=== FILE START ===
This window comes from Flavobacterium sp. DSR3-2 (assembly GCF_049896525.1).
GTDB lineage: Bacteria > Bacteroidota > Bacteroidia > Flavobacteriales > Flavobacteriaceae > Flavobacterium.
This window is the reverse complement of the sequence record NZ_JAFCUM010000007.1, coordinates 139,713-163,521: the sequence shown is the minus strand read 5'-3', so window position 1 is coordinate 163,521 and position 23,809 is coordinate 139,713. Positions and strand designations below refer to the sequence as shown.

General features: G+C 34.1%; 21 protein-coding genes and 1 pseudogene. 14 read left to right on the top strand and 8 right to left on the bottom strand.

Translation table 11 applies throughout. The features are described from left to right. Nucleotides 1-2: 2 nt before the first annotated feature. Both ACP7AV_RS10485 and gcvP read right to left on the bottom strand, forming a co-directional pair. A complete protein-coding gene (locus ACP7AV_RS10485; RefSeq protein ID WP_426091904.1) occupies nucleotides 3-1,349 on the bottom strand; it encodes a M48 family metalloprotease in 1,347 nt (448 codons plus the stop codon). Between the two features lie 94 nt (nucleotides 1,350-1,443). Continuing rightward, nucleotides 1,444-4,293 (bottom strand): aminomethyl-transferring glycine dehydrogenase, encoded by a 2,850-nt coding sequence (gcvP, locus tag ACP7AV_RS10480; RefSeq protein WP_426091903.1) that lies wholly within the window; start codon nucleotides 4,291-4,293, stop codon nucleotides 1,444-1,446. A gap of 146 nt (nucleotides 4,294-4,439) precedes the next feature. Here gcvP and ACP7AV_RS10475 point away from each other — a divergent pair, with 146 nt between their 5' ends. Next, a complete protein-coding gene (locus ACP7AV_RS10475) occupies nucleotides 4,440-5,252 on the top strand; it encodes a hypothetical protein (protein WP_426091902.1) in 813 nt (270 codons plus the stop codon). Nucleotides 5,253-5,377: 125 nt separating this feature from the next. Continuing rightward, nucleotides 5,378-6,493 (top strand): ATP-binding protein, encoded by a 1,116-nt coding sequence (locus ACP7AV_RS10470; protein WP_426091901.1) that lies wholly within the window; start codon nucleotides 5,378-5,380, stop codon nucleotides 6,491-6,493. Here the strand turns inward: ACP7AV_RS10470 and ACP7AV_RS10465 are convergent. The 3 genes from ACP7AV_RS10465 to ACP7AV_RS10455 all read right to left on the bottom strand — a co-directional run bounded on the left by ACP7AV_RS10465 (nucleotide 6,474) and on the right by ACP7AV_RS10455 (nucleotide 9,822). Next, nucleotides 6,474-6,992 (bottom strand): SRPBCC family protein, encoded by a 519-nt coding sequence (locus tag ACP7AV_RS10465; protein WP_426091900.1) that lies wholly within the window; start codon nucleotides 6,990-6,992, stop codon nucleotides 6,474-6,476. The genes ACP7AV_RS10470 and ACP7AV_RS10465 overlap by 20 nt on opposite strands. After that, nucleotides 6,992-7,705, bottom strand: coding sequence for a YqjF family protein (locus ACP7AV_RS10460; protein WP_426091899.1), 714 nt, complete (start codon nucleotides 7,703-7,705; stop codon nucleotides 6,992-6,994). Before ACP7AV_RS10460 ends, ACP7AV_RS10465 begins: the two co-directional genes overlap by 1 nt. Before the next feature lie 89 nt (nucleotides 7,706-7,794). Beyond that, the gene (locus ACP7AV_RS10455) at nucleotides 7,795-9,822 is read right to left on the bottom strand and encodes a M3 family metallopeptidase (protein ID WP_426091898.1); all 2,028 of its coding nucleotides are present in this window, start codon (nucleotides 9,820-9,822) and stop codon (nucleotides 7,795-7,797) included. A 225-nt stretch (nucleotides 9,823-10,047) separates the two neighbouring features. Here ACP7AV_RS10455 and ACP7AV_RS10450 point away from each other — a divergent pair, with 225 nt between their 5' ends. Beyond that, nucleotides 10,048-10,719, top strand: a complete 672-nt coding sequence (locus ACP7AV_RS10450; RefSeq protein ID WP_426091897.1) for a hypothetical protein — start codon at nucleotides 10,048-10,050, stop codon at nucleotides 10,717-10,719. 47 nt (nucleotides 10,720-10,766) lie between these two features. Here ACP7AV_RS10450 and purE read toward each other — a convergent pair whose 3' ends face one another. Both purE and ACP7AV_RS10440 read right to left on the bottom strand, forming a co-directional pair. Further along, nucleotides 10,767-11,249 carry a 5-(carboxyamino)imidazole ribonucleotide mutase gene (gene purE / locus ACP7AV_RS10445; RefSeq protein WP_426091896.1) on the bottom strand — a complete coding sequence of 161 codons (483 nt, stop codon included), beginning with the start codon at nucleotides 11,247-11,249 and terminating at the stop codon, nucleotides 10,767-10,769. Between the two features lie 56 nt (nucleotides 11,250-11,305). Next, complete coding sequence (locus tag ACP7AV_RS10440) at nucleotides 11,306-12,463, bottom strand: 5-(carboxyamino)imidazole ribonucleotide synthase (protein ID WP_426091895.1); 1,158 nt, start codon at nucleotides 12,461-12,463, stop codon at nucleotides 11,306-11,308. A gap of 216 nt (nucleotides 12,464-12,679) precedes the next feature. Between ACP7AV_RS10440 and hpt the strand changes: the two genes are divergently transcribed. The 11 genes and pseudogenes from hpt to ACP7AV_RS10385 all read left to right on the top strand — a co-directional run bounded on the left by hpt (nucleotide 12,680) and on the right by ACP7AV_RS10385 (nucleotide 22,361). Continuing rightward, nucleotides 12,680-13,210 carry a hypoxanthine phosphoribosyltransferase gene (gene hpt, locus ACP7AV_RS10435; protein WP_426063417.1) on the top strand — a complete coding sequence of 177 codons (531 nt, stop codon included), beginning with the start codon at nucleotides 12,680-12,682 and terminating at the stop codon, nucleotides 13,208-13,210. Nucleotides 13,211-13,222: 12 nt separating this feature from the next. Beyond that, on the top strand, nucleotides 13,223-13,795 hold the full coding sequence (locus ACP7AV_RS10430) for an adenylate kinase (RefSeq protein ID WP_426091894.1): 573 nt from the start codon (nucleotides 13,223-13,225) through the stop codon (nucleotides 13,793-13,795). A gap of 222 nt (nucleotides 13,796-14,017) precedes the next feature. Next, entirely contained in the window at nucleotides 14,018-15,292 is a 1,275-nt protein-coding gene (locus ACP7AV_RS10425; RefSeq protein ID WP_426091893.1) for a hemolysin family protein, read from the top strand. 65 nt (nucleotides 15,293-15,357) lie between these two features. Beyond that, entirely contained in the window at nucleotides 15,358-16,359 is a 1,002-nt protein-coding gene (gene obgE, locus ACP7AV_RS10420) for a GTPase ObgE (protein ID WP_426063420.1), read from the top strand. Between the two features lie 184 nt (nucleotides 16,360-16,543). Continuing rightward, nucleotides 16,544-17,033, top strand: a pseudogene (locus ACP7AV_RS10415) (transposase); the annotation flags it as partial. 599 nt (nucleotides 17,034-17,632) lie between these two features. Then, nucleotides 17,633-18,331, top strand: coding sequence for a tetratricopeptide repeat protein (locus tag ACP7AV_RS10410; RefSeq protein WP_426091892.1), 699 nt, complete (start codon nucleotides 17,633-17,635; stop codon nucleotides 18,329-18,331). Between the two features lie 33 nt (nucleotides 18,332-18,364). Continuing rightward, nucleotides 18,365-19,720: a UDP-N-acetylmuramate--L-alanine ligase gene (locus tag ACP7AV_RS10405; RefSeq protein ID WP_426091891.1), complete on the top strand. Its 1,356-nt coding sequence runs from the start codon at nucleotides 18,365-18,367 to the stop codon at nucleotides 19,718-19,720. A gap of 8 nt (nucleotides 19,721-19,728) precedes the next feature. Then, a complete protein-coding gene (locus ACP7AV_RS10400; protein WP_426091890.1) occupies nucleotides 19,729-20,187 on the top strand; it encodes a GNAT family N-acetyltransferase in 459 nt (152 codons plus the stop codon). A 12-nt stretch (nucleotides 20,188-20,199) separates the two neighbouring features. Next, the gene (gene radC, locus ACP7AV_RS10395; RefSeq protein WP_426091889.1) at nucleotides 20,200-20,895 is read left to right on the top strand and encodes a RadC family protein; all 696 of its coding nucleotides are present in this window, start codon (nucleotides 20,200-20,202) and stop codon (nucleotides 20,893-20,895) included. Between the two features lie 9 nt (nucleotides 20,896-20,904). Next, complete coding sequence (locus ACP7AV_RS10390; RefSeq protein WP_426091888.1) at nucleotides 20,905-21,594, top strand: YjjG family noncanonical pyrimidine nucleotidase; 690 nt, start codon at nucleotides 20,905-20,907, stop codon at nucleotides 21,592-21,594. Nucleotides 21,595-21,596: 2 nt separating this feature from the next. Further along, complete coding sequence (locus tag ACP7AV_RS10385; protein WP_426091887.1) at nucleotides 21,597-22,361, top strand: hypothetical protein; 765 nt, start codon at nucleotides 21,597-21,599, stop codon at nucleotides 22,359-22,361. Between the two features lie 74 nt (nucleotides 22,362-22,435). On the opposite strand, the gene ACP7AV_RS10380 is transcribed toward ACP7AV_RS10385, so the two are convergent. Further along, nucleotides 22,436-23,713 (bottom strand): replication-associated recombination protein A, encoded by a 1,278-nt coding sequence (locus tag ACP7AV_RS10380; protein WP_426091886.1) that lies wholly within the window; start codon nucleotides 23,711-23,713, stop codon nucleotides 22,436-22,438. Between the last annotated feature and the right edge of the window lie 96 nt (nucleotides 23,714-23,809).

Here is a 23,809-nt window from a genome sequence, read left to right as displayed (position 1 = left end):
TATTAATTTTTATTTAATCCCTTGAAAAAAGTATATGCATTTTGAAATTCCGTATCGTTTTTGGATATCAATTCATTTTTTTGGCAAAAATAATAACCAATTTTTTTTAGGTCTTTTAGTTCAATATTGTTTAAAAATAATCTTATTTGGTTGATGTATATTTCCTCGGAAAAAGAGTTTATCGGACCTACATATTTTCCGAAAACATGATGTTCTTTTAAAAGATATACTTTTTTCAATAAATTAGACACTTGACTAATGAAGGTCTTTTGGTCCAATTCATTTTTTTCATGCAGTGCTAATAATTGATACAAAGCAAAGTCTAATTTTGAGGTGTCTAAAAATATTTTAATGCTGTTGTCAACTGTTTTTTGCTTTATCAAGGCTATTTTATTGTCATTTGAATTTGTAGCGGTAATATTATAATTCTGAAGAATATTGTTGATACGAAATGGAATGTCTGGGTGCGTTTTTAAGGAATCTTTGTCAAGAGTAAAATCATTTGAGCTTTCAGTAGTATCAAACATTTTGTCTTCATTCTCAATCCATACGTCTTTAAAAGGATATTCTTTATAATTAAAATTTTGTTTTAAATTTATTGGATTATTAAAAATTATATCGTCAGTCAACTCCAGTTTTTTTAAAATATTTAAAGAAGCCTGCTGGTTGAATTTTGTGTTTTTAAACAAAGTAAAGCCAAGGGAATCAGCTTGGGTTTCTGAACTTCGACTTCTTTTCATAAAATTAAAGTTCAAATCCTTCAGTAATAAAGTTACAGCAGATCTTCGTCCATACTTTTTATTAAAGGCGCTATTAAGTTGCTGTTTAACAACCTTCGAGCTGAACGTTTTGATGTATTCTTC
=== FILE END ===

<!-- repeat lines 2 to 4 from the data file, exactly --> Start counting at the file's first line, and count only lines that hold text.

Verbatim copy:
GTDB lineage: Bacteria > Bacteroidota > Bacteroidia > Flavobacteriales > Flavobacteriaceae > Flavobacterium.
This window is the reverse complement of the sequence record NZ_JAFCUM010000007.1, coordinates 139,713-163,521: the sequence shown is the minus strand read 5'-3', so window position 1 is coordinate 163,521 and position 23,809 is coordinate 139,713. Positions and strand designations below refer to the sequence as shown.

General features: G+C 34.1%; 21 protein-coding genes and 1 pseudogene. 14 read left to right on the top strand and 8 right to left on the bottom strand.